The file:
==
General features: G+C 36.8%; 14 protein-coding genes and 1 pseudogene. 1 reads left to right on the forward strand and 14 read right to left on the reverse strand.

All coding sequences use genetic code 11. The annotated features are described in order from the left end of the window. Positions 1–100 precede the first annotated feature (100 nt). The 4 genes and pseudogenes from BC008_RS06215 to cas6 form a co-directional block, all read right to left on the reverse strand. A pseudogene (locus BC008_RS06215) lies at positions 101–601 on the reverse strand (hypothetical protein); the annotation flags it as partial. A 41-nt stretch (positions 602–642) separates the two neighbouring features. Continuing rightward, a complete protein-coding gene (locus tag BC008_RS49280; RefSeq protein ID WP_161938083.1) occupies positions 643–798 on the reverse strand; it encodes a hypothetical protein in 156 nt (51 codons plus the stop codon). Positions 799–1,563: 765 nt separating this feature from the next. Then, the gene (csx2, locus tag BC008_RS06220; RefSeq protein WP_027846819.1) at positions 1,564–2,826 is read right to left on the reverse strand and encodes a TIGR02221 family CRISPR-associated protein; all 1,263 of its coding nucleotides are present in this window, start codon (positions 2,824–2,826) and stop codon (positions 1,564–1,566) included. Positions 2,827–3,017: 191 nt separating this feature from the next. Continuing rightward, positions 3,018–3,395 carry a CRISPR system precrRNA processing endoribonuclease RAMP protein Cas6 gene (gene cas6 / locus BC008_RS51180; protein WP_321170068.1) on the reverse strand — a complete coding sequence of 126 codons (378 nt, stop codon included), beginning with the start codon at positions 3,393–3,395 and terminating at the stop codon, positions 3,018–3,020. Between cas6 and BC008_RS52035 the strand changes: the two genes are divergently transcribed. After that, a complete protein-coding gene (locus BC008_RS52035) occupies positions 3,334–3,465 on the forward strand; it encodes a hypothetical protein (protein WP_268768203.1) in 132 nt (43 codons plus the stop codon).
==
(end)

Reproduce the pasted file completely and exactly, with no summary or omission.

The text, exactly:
General features: G+C 36.8%; 14 protein-coding genes and 1 pseudogene. 1 reads left to right on the forward strand and 14 read right to left on the reverse strand.

All coding sequences use genetic code 11. The annotated features are described in order from the left end of the window. Positions 1–100 precede the first annotated feature (100 nt). The 4 genes and pseudogenes from BC008_RS06215 to cas6 form a co-directional block, all read right to left on the reverse strand. A pseudogene (locus BC008_RS06215) lies at positions 101–601 on the reverse strand (hypothetical protein); the annotation flags it as partial. A 41-nt stretch (positions 602–642) separates the two neighbouring features. Continuing rightward, a complete protein-coding gene (locus tag BC008_RS49280; RefSeq protein ID WP_161938083.1) occupies positions 643–798 on the reverse strand; it encodes a hypothetical protein in 156 nt (51 codons plus the stop codon). Positions 799–1,563: 765 nt separating this feature from the next. Then, the gene (csx2, locus tag BC008_RS06220; RefSeq protein WP_027846819.1) at positions 1,564–2,826 is read right to left on the reverse strand and encodes a TIGR02221 family CRISPR-associated protein; all 1,263 of its coding nucleotides are present in this window, start codon (positions 2,824–2,826) and stop codon (positions 1,564–1,566) included. Positions 2,827–3,017: 191 nt separating this feature from the next. Continuing rightward, positions 3,018–3,395 carry a CRISPR system precrRNA processing endoribonuclease RAMP protein Cas6 gene (gene cas6 / locus BC008_RS51180; protein WP_321170068.1) on the reverse strand — a complete coding sequence of 126 codons (378 nt, stop codon included), beginning with the start codon at positions 3,393–3,395 and terminating at the stop codon, positions 3,018–3,020. Between cas6 and BC008_RS52035 the strand changes: the two genes are divergently transcribed. After that, a complete protein-coding gene (locus BC008_RS52035) occupies positions 3,334–3,465 on the forward strand; it encodes a hypothetical protein (protein WP_268768203.1) in 132 nt (43 codons plus the stop codon).